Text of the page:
India: Less hygiene, more Covid

The photo represents an Indian man dressed in white and yellow providing food to a couple of parallel lines of people. The meal consist of a dish with some rice and a iron glass of water
The Rain came

From June to September, the monsoon season hits India with its violent thunderstorms, making any activity difficult.

This year the spread of the pandemic worsens the situation. It was not enough two months of strict lockdown to curb the increase in the infection. On July 8th infected people were about 742,417 with 20,642 deaths.

The numbers, as elsewhere, are approximated by default because only those who show obvious symptoms are tested. The most affected cities are Delhi and Mumbai, where critical care’s places have been depleted and patients die outside hospitals while waiting to be hospitalized.

In Delhi a religious building as large as twenty football pitches has been provisionally turned into a hospital, with 10,000 beds. Unfortunately, inside the equipment is rather deficient.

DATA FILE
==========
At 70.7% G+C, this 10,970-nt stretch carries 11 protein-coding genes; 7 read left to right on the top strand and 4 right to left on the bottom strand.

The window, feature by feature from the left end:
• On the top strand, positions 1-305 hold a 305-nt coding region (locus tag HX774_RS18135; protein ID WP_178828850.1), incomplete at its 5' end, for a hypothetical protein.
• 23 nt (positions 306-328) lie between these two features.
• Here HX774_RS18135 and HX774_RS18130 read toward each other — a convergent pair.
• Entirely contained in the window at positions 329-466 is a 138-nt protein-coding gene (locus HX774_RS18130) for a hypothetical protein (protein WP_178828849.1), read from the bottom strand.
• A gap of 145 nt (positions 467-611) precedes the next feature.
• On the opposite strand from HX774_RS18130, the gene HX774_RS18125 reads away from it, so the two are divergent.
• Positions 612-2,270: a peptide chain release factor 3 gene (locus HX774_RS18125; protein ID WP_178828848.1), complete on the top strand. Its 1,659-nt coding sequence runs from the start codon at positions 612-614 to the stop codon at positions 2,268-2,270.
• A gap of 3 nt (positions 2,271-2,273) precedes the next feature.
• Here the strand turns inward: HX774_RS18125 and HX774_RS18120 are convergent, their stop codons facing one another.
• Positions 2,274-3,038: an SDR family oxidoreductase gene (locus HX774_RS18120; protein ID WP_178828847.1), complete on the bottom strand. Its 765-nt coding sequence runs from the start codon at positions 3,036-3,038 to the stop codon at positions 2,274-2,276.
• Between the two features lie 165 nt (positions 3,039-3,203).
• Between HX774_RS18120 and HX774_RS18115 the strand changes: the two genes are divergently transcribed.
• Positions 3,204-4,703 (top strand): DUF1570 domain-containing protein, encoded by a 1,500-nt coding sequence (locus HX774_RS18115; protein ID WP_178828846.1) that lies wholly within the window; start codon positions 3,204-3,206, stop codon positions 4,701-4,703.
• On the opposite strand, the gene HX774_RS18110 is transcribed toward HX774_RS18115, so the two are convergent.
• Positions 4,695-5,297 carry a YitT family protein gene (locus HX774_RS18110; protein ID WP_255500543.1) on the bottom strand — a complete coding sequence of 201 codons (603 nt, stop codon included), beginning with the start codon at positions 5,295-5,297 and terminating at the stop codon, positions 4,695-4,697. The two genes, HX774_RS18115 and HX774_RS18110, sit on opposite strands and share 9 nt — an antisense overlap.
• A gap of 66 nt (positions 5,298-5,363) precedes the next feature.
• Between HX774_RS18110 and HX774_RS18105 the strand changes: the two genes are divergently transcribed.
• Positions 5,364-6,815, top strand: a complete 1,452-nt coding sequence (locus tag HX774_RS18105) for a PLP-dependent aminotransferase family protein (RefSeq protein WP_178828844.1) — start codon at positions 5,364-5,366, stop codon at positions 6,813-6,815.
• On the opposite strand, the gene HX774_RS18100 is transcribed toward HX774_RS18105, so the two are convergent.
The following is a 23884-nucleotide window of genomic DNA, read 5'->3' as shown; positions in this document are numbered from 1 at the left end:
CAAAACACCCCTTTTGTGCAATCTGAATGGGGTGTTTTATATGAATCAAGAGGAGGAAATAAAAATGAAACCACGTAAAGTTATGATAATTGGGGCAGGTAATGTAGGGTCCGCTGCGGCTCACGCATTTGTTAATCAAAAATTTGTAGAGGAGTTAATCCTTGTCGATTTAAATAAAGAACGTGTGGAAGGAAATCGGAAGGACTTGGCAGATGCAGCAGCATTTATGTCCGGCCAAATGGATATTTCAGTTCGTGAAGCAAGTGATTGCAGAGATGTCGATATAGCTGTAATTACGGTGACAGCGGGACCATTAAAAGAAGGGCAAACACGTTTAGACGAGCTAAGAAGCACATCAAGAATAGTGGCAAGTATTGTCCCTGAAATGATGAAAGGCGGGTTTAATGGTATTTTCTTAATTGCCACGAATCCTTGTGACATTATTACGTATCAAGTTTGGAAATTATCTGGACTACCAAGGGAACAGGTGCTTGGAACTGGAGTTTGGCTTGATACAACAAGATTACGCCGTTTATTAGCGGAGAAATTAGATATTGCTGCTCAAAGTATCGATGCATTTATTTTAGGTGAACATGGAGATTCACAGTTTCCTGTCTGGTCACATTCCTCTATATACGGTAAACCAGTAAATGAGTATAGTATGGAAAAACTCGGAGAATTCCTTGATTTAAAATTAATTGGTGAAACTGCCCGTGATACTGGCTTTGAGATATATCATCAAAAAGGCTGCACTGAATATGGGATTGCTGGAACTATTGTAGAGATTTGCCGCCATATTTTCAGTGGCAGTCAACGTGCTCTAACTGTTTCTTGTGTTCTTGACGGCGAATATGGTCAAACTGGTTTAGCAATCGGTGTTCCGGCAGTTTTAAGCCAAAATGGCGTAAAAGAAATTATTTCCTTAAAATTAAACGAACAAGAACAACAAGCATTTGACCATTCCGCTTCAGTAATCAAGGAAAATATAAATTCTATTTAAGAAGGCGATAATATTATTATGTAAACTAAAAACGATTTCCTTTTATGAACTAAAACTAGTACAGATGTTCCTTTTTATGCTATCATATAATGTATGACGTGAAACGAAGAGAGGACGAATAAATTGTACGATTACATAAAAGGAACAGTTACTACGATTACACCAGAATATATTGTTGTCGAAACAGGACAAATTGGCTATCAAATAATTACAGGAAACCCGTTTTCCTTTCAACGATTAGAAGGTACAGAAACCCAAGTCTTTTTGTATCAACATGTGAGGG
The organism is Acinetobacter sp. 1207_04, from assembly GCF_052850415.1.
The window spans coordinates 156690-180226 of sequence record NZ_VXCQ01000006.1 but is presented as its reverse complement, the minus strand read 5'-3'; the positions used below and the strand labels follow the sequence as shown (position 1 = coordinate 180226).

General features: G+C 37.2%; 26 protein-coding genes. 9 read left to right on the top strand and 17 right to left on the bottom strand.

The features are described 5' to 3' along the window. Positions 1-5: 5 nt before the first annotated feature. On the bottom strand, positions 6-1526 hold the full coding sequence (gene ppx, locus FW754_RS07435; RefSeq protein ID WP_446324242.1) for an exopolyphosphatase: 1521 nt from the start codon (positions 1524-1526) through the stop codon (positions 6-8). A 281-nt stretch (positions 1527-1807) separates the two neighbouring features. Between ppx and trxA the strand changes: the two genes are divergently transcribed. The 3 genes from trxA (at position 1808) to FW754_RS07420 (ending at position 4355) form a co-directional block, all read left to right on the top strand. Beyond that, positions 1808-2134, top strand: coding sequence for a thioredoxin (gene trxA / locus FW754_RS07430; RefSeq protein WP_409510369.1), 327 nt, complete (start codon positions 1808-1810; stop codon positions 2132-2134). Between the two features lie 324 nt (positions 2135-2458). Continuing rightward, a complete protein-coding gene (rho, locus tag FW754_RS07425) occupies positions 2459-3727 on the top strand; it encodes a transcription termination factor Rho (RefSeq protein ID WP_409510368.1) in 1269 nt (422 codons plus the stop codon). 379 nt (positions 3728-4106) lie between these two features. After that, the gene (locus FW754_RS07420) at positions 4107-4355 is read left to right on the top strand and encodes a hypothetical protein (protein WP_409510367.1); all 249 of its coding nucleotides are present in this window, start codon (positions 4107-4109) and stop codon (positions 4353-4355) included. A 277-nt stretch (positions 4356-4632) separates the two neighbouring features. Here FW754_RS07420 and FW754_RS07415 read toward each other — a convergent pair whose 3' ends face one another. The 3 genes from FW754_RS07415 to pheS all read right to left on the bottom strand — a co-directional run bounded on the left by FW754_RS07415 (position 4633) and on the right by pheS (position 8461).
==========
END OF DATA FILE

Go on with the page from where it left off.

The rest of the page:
Despite the extremely critical situation, on June 8th the central government put an end to the two-month lockdown in an attempt to relaunch economy.

Doctors invite patients who have already been fully healed to go to hospitals to donate plasma, since it contains the antibodies generated during the treatment. 

Financial crises, economic damage and human losses give the impression that India – among the emerging countries – is the one which is suffering the most from the pandemic.

The ghost of hunger is advancing in a nation where half the population lives on 1.35 dollars a day and cities are surrounded by immense slums of indescribable insecurity.

As it is often the case, suffering generates aggression and the Muslim minority, accused of spreading the virus, is often the victim of unjustified violence.

Far from home

The humanitarian crisis due to water and sanitation shortages is overshadowed – if possible – the disease. As if all this was not enough, with the lockdown 140 million migrant workers (remember that India is a federation of states) suddenly found themselves without enough resources to survive.

The only possible choice was to return home thousands of miles away. Some of them travel on foot because of the stop of transportation, with the police on their backs, because of the prohibition on leaving the city slums to prevent the spread of the virus.

Televisions around the world showed the long lines of men, women and children marching on deserted highways, driven by the hope of surviving the catastrophe.